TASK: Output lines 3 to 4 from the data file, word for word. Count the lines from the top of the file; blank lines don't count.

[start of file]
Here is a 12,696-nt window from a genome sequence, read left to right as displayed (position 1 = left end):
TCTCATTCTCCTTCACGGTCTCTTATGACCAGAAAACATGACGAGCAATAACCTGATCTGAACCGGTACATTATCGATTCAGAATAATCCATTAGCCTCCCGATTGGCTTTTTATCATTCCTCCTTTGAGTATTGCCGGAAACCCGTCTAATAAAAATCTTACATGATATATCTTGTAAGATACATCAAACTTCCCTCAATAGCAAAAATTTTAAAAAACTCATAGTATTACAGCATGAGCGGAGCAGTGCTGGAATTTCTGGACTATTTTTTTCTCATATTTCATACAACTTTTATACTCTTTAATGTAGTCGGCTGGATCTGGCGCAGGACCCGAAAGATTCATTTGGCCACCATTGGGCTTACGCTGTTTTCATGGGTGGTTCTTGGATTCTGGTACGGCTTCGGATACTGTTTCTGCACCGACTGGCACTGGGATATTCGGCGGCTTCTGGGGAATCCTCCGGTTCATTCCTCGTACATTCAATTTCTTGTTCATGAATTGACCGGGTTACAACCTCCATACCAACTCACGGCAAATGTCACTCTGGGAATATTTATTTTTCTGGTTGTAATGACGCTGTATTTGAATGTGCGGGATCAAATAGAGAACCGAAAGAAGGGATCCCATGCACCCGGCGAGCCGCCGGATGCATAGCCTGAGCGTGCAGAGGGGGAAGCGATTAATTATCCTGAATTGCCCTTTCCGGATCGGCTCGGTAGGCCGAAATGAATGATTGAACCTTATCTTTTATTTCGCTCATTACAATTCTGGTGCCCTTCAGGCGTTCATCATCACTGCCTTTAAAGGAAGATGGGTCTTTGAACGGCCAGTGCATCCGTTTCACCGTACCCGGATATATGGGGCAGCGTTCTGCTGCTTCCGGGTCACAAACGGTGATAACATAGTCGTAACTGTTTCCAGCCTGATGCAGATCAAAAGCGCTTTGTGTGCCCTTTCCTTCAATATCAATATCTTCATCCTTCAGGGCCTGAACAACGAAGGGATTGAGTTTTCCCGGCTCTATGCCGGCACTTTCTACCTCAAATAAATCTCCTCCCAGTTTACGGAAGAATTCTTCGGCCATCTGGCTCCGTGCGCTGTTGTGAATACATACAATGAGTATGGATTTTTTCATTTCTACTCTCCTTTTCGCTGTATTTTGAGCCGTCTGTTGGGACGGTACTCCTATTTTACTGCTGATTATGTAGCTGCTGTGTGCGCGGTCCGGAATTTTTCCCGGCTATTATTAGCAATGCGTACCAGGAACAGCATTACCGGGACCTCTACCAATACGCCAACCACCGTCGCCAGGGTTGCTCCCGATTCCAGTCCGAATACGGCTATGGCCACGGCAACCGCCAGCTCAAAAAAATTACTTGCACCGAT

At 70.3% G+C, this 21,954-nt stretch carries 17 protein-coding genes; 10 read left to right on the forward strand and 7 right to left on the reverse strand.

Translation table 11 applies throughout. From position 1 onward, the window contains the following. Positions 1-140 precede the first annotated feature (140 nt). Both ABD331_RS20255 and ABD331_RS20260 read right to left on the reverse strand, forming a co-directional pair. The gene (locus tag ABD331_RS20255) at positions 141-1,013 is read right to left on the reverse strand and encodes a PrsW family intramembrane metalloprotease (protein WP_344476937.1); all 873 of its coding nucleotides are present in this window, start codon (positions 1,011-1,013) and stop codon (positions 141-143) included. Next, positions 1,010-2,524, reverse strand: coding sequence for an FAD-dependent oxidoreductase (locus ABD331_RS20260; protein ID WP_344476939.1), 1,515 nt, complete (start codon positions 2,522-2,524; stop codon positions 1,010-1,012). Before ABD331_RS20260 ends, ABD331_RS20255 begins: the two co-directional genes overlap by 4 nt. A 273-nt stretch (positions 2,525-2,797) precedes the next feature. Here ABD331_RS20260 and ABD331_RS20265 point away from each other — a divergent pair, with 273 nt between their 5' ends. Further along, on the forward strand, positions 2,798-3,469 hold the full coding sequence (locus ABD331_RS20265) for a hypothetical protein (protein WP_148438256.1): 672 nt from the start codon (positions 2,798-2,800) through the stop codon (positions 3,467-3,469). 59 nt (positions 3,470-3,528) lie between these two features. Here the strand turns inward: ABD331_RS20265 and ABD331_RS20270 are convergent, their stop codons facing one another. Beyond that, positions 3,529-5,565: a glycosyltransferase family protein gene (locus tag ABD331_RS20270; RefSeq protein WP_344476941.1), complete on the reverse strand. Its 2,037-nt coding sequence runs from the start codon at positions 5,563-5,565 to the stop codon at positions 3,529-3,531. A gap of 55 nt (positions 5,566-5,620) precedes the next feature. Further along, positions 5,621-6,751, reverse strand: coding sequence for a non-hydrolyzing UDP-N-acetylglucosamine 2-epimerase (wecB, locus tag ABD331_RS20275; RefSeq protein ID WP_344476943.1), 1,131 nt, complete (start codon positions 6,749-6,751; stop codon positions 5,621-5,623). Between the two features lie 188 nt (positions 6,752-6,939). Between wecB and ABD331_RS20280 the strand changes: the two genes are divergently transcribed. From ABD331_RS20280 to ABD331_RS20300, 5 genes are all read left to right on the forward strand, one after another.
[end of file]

At 70.3% G+C, this 21,954-nt stretch carries 17 protein-coding genes; 10 read left to right on the forward strand and 7 right to left on the reverse strand.

Translation table 11 applies throughout. From position 1 onward, the window contains the following. Positions 1-140 precede the first annotated feature (140 nt). Both ABD331_RS20255 and ABD331_RS20260 read right to left on the reverse strand, forming a co-directional pair. The gene (locus tag ABD331_RS20255) at positions 141-1,013 is read right to left on the reverse strand and encodes a PrsW family intramembrane metalloprotease (protein WP_344476937.1); all 873 of its coding nucleotides are present in this window, start codon (positions 1,011-1,013) and stop codon (positions 141-143) included. Next, positions 1,010-2,524, reverse strand: coding sequence for an FAD-dependent oxidoreductase (locus ABD331_RS20260; protein ID WP_344476939.1), 1,515 nt, complete (start codon positions 2,522-2,524; stop codon positions 1,010-1,012). Before ABD331_RS20260 ends, ABD331_RS20255 begins: the two co-directional genes overlap by 4 nt. A 273-nt stretch (positions 2,525-2,797) precedes the next feature. Here ABD331_RS20260 and ABD331_RS20265 point away from each other — a divergent pair, with 273 nt between their 5' ends. Further along, on the forward strand, positions 2,798-3,469 hold the full coding sequence (locus ABD331_RS20265) for a hypothetical protein (protein WP_148438256.1): 672 nt from the start codon (positions 2,798-2,800) through the stop codon (positions 3,467-3,469). 59 nt (positions 3,470-3,528) lie between these two features. Here the strand turns inward: ABD331_RS20265 and ABD331_RS20270 are convergent, their stop codons facing one another. Beyond that, positions 3,529-5,565: a glycosyltransferase family protein gene (locus tag ABD331_RS20270; RefSeq protein WP_344476941.1), complete on the reverse strand. Its 2,037-nt coding sequence runs from the start codon at positions 5,563-5,565 to the stop codon at positions 3,529-3,531. A gap of 55 nt (positions 5,566-5,620) precedes the next feature. Further along, positions 5,621-6,751, reverse strand: coding sequence for a non-hydrolyzing UDP-N-acetylglucosamine 2-epimerase (wecB, locus tag ABD331_RS20275; RefSeq protein ID WP_344476943.1), 1,131 nt, complete (start codon positions 6,749-6,751; stop codon positions 5,621-5,623). Between the two features lie 188 nt (positions 6,752-6,939). Between wecB and ABD331_RS20280 the strand changes: the two genes are divergently transcribed. From ABD331_RS20280 to ABD331_RS20300, 5 genes are all read left to right on the forward strand, one after another.